Why Study In The USA?


QUALITY of university degree is of paramount importance when considering where to further your higher education.  The United States has some of the top universities in the world.  In fact, The Times ‘World University Rankings 2014’showed that of the top 20 universities in the world, 15 are in the United States.  Strong research and funding have helped make American universities among the world’s most prestigious.


CHOICE is one of the primary reasons that students from England, Scotland, Wales and Northern Ireland choose to study in the United States.  With over 4,000 institutions of higher education in the US offering undergraduate degrees, there are opportunities for everyone: While the eight Ivy League institutions may be the most well-known (Harvard, Yale, Princeton, Penn, Dartmouth, Brown, Columbia, and Cornell), there are hundreds of other prestigious research universities, national liberal arts colleges, and reputable two-year community colleges located across all 50 states.  The US spans six time zones and has a great diversity in geography and culture.  No matter which region in the US that a student chooses, long university summer holidays and programs sponsored by international student offices, such as holiday trips and host family options, offer UK students once-in-a-lifetime opportunities to experience the US and immerse themselves in American culture.


FLEXIBILITY is another reason that UK students opt to study in the US.  Unlike in most UK universities, where you must commit to a specific course of study in order to gain admission, most US universities allow you time to explore your academic interests before choosing your “major.”  Students often apply to universities as “undecided,” since the “liberal arts philosophy” of US higher education encourages students to take classes from a wide variety of subjects during the first year or two of study before they begin to specialize.  Students who already know what they want to study can complete a “double major” or earn dual degrees in two academic fields often within the normal four years of study.  Or, students may pursue a “minor” or interdisciplinary “concentration” by completing three to five classes in one field or thematic area.  On top of that, most US universities have no enrolment capacity in popular courses of study—biology, business, chemistry, communications, media studies and psychology, to name a few—that are often over-subscribed at Russell Group universities and, thus, for which there are unreasonably competitive admission requirements even for very strong students.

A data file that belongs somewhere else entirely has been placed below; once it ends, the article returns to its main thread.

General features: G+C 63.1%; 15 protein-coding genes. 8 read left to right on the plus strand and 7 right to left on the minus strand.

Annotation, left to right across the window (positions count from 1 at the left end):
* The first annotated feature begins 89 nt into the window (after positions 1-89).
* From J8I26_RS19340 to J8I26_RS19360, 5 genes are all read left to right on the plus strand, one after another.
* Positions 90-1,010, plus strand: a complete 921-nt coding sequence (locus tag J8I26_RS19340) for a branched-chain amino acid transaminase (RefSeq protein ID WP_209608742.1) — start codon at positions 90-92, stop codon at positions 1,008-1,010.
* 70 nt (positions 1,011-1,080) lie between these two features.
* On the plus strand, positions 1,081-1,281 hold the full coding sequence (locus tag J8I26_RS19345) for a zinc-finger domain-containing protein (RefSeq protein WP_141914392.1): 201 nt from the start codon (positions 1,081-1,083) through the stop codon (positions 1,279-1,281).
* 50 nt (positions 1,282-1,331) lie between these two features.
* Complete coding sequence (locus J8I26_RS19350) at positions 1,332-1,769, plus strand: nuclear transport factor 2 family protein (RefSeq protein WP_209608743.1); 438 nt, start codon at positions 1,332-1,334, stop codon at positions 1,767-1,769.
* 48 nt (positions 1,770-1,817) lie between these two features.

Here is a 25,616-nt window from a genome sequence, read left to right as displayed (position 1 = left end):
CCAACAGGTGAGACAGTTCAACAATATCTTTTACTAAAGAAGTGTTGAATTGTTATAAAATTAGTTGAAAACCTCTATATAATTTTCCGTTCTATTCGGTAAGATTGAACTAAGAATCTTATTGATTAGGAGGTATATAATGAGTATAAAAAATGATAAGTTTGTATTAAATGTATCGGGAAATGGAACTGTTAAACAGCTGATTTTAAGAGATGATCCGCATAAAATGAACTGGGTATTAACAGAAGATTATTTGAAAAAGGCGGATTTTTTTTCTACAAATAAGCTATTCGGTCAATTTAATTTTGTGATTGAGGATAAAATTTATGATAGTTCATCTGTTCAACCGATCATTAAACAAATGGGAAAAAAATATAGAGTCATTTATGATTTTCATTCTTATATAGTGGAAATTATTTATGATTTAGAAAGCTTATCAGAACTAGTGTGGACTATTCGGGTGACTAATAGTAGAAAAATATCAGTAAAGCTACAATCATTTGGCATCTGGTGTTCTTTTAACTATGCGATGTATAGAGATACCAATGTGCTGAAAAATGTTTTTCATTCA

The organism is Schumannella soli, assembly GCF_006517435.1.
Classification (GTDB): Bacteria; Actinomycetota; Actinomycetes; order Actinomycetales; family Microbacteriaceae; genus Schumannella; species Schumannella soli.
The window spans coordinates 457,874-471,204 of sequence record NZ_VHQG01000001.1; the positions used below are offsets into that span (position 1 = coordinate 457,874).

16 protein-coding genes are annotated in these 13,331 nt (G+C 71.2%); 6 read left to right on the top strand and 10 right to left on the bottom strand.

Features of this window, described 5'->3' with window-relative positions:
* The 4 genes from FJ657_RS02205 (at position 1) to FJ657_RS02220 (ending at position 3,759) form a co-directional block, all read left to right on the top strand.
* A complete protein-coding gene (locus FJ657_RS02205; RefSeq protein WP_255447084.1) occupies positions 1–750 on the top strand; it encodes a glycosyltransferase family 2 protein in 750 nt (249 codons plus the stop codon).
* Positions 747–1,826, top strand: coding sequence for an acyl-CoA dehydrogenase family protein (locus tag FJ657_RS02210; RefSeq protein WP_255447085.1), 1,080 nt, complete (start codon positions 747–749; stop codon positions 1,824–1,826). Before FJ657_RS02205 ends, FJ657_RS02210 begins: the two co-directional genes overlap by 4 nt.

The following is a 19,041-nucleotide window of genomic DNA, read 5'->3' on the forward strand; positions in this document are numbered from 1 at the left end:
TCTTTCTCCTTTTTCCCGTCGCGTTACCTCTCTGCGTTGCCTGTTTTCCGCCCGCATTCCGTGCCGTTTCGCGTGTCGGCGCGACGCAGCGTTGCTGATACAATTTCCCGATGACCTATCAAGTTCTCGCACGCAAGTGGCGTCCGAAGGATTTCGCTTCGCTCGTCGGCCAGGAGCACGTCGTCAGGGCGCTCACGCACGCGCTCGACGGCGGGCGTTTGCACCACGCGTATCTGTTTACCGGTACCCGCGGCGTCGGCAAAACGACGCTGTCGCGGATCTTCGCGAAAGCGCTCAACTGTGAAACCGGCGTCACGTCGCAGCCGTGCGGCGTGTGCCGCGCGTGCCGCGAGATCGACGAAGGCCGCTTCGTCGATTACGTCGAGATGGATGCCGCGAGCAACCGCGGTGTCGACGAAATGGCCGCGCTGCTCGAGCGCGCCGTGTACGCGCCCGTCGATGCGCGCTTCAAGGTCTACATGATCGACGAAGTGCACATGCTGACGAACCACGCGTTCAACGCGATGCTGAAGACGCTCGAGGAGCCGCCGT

AFFORDABILITY is rising fast as a leading reason that UK students are looking to the US as an option.  With most universities in England now charging £8,000-£9,000 annually in tuition ($12,000-$14,000), it is no secret that UK students are looking for affordable options abroad.  The cost of tuition at US institutions varies greatly.  While some US institutions charge more than £30,000 in tuition each year ($45,000), others cost much less.  In fact, many students are able to fund their undergraduate studies through scholarships from US universities and external funding bodies.  Generally, these scholarships are based on academic merit, extracurricular achievement, financial need, special talent and/or personal characteristics, such as country of origin, field, gender or ethnicity.  And, in many US states, the cost of living for university students is significantly less than in the UK!


INTERNATIONALISE and strengthen your CV: Studying and working abroad can make you stand out in the job market when you return to the UK. According to a Council for Industry and Higher Education (CIHE) survey of 230 UK companies, one in three employers valued job applicants with international study experience, while 65% of employers favoured applicants with overseas work experience.  International students in the US have the opportunity to gain work experience during their studies and to work in the US for up to one year after graduation on the Optional Practical Training scheme.